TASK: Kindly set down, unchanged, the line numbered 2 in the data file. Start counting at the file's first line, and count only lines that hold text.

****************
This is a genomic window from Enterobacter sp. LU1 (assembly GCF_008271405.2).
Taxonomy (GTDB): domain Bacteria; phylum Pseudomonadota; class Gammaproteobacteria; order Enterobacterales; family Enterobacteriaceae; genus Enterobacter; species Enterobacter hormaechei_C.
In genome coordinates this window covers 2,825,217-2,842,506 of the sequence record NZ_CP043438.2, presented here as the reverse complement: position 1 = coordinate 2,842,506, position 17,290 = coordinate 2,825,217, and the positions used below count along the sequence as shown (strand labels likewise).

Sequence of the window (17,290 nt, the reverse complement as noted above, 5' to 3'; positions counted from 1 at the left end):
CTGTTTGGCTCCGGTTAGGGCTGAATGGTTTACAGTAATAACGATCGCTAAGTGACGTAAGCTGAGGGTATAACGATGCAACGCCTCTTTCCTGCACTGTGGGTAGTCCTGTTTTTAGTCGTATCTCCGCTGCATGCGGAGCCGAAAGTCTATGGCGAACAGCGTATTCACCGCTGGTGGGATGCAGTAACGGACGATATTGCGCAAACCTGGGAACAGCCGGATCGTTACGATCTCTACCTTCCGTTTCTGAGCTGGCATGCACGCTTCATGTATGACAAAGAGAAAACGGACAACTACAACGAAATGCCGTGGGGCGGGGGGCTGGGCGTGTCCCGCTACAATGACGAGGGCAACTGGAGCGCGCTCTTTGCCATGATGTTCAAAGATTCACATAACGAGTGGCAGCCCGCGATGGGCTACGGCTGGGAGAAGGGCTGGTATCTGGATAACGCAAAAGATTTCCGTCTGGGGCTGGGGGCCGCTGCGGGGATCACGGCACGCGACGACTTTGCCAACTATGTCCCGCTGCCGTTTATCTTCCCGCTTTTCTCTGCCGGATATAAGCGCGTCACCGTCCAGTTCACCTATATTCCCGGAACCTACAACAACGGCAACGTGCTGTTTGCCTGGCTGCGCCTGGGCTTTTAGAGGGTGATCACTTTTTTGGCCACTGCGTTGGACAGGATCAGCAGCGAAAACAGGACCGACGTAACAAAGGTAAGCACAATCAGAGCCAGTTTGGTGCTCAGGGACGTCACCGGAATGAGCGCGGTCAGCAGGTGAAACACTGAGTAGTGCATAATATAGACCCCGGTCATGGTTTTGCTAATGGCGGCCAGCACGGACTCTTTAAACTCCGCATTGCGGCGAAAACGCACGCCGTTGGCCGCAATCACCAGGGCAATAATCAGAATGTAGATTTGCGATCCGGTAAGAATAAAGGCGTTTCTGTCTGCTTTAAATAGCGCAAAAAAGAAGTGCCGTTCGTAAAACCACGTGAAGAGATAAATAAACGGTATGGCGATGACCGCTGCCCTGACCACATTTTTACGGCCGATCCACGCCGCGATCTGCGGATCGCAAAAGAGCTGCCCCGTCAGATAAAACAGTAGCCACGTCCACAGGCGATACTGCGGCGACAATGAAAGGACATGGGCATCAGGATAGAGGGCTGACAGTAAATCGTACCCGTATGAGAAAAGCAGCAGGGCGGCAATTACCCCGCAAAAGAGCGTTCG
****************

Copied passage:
Taxonomy (GTDB): domain Bacteria; phylum Pseudomonadota; class Gammaproteobacteria; order Enterobacterales; family Enterobacteriaceae; genus Enterobacter; species Enterobacter hormaechei_C.